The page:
Was it a coincidence, or clever timing? Today (13 August) the National Trust announced the appointment of its new director-general, Helen Ghosh. Today was also the centenary of the death of one of its founders, Octavia Hill. Octavia would surely have been pleased at this succession of women at the top of the trust, after generations of men – first Fiona Reynolds and now Helen. Congratulations to them both.
People tend to forget that Octavia was not only a founder of the trust but was, before that, an activist in the Commons Preservation Society (now the Open Spaces Society). Gillian Darley, in her biography of Octavia reports that by late 1875 (20 years before the trust was formed) Octavia was fully involved in the Commons Preservation Society, campaigning for open spaces for the public good (she called them the ‘open-air sitting-rooms for the poor’). And at the society’s AGM in 1888 she seconded a motion calling for the better protection of footpaths and roadside wastes. She would no doubt be dismayed at the many threats which face our open spaces today, but pleased that the Open Spaces Society and the trust are continuing the campaign.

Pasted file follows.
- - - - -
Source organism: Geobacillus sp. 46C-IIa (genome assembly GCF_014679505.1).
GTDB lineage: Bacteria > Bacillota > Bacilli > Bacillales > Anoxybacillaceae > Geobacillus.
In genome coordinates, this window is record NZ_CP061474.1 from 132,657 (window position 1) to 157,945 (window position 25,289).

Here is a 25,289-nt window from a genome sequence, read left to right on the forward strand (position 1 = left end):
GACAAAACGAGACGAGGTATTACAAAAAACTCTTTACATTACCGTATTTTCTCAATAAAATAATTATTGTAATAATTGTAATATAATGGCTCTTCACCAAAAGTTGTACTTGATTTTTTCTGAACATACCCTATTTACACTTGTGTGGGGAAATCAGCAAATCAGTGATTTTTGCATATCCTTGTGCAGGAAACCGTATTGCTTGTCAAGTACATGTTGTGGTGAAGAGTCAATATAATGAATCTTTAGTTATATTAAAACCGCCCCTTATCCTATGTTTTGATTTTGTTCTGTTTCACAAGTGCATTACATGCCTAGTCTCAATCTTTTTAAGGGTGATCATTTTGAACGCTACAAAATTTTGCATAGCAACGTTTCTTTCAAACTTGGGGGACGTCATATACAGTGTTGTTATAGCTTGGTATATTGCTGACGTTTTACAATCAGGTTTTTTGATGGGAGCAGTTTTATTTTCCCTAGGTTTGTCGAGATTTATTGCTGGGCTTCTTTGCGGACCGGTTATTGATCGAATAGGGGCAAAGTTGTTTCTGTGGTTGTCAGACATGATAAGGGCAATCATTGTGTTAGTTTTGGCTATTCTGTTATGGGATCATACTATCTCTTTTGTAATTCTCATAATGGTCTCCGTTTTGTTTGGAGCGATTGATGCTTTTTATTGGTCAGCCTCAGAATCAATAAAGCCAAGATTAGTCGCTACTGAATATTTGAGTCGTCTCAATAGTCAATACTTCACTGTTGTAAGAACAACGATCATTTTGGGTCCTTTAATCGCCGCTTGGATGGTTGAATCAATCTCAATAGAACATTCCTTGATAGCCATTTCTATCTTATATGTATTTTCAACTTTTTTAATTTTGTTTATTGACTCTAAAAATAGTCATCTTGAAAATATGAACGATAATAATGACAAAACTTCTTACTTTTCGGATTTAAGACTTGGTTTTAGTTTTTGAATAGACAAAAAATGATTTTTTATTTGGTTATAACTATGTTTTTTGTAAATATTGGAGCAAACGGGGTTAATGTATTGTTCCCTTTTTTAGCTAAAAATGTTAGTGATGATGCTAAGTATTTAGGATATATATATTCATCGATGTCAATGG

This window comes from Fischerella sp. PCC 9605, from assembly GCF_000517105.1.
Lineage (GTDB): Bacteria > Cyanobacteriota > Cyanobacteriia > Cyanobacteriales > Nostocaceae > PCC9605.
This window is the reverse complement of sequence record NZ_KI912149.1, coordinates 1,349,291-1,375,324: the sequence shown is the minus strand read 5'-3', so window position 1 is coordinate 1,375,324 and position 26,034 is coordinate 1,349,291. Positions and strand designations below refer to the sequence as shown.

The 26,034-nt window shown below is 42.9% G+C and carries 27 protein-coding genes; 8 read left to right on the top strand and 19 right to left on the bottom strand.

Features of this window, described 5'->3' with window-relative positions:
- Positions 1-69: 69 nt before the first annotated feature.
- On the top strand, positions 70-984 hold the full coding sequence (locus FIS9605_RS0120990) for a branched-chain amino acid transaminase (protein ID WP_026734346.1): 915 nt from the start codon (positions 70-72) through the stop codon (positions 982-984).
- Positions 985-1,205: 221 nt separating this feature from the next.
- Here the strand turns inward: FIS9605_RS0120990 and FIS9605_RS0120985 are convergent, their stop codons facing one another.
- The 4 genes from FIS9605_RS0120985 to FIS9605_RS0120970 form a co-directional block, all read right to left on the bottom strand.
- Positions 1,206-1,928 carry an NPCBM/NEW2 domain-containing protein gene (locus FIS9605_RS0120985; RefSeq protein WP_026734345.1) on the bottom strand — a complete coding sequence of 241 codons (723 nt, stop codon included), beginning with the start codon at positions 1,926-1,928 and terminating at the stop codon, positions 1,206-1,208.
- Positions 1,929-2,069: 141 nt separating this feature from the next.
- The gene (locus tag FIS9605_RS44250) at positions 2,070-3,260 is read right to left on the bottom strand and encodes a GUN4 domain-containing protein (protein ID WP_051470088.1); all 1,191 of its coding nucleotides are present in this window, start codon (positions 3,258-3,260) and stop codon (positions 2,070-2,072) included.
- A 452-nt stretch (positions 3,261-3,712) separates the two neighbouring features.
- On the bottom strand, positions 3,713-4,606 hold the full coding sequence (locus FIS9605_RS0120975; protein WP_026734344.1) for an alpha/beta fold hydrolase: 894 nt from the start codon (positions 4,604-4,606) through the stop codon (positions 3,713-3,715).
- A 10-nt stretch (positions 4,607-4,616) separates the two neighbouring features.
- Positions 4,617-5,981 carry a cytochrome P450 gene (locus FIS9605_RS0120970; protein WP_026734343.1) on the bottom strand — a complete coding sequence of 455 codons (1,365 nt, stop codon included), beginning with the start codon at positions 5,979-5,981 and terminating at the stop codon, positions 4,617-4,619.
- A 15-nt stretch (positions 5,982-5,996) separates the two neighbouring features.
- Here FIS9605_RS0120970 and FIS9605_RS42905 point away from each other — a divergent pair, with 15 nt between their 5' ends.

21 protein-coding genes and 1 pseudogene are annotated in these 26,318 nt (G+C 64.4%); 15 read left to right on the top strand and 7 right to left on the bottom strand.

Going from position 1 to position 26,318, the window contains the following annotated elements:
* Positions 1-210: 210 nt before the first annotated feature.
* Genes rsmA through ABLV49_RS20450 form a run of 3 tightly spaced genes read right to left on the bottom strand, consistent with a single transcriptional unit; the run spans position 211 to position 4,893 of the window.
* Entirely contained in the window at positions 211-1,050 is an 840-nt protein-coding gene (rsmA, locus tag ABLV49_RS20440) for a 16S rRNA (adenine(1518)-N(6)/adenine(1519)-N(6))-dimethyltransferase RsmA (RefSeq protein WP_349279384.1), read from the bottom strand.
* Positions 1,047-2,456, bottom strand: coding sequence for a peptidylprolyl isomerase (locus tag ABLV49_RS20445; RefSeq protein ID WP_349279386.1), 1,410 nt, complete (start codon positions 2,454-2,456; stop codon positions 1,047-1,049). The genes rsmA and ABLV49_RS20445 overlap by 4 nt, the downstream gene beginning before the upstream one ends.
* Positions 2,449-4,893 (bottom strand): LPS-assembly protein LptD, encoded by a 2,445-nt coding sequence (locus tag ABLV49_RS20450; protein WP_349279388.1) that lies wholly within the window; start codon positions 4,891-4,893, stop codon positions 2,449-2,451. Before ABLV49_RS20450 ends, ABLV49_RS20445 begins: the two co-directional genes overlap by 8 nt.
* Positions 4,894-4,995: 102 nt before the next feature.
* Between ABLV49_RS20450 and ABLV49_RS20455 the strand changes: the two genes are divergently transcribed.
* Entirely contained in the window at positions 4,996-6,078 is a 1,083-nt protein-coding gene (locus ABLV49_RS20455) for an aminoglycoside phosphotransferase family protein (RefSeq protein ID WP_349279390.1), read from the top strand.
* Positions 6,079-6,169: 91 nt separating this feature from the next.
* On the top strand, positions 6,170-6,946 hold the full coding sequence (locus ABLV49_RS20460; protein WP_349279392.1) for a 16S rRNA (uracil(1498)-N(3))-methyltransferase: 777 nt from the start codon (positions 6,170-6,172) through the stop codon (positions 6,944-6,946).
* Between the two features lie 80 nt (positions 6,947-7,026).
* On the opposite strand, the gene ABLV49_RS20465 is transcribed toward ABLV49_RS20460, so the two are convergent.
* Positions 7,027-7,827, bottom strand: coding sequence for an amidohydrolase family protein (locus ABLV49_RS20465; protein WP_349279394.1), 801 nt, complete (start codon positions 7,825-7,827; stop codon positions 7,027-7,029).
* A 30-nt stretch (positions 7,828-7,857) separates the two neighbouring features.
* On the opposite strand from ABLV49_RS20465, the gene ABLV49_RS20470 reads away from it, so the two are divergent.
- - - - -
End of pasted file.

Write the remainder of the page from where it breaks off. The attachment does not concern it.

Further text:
This evening there was a programme on radio 4 about Octavia, and you can listen to it for the next seven days here.
I feel confident that Helen Ghosh will, as Fiona has done, follow Octavia’s inspirational lead in championing the acquisition of open spaces before stately homes, for the health and recreation of the nation. The trust will be in good hands.